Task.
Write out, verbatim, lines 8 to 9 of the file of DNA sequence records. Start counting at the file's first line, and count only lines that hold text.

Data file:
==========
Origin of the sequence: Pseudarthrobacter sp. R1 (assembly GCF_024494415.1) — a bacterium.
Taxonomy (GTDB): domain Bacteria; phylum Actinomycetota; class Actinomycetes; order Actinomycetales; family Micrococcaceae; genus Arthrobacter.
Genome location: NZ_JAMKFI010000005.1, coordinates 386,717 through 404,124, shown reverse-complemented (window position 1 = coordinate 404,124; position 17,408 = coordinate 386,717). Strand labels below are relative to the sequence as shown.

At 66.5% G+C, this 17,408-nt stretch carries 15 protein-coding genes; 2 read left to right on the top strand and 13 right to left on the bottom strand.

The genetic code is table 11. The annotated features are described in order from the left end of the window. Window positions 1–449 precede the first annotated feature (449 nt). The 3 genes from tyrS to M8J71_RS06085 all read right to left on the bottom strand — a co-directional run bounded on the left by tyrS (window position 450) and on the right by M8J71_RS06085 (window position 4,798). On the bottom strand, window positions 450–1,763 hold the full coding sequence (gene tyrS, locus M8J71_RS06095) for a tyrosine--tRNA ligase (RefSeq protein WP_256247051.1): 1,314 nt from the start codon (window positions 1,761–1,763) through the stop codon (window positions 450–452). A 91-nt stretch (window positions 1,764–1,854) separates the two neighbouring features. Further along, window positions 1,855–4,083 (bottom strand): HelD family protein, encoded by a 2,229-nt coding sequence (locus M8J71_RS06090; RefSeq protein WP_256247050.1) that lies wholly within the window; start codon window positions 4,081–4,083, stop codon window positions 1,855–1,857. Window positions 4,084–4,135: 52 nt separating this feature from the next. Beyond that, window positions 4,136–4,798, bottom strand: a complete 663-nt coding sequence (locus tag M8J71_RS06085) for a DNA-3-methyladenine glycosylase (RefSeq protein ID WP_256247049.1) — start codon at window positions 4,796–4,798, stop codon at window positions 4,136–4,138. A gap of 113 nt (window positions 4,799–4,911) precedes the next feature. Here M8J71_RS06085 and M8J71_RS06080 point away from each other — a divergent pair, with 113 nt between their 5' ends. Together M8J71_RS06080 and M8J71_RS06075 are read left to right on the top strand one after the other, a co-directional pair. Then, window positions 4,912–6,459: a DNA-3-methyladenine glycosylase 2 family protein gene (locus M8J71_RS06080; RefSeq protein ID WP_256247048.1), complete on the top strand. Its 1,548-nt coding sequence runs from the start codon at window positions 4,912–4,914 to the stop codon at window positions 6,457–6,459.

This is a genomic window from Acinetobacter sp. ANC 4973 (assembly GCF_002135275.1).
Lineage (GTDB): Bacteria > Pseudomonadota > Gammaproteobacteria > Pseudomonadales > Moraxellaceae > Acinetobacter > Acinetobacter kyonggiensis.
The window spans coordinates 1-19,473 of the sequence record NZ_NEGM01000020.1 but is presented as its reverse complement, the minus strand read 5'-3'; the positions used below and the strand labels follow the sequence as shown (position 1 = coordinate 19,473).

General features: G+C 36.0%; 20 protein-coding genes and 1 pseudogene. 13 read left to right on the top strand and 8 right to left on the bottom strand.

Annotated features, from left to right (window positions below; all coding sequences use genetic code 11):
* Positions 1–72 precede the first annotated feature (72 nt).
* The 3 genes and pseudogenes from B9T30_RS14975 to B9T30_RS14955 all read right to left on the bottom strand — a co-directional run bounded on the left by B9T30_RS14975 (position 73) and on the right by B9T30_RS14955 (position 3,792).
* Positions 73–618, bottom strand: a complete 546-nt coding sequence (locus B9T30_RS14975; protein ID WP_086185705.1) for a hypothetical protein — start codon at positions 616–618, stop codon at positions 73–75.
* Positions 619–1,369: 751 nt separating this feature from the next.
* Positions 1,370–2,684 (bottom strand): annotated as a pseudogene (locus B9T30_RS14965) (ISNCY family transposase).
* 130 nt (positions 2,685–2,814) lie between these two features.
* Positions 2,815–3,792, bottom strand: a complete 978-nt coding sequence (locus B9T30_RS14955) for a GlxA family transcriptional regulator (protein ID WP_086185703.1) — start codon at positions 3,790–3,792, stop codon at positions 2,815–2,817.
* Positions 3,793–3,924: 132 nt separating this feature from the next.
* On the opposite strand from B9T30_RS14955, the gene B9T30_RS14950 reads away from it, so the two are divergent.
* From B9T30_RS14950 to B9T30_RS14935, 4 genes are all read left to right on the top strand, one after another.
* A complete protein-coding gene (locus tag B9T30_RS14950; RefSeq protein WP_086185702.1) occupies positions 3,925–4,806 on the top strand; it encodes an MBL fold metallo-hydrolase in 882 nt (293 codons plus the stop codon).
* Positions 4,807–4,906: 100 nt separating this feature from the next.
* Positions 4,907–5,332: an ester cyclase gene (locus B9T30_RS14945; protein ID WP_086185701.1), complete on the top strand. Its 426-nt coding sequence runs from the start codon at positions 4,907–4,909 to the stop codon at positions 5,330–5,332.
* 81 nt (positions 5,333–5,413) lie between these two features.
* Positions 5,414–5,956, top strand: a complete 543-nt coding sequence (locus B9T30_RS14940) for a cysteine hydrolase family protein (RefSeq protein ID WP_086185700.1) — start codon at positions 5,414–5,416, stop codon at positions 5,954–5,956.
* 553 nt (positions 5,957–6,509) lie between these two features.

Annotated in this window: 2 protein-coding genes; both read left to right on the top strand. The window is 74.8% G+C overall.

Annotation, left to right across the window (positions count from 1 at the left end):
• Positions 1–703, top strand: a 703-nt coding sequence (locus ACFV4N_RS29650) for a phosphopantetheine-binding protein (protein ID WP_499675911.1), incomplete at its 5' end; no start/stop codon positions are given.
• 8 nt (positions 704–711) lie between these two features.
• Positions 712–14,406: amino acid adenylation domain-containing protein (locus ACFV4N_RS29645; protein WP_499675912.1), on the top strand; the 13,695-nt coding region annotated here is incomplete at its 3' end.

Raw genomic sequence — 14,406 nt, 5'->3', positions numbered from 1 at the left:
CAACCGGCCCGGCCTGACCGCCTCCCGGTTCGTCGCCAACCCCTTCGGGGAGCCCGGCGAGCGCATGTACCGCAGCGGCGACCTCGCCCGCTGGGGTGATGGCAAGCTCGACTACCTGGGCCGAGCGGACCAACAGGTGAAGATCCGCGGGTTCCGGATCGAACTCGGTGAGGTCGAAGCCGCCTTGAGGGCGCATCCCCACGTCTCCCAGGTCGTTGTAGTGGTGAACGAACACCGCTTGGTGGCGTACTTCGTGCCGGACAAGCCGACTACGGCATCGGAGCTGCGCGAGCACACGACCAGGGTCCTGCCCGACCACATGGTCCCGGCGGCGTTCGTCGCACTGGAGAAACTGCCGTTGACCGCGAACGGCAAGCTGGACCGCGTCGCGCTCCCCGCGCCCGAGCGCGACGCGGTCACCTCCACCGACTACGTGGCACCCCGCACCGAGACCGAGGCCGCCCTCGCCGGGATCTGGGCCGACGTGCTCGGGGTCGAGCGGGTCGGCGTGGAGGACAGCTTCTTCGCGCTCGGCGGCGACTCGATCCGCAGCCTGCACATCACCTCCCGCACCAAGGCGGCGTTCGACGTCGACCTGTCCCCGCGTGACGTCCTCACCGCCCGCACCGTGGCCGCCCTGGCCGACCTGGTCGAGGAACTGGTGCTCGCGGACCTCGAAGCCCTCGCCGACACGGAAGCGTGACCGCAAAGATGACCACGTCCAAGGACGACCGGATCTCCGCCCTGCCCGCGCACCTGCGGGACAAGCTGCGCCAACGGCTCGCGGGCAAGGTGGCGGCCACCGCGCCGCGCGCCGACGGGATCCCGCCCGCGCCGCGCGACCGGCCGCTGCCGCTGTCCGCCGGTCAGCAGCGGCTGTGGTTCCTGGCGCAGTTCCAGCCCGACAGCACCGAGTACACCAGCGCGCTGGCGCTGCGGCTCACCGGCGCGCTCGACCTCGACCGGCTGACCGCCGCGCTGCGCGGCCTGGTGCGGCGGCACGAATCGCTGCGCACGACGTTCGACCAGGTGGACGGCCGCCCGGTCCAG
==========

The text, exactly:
The window spans coordinates 1-19,473 of the sequence record NZ_NEGM01000020.1 but is presented as its reverse complement, the minus strand read 5'-3'; the positions used below and the strand labels follow the sequence as shown (position 1 = coordinate 19,473).

General features: G+C 36.0%; 20 protein-coding genes and 1 pseudogene. 13 read left to right on the top strand and 8 right to left on the bottom strand.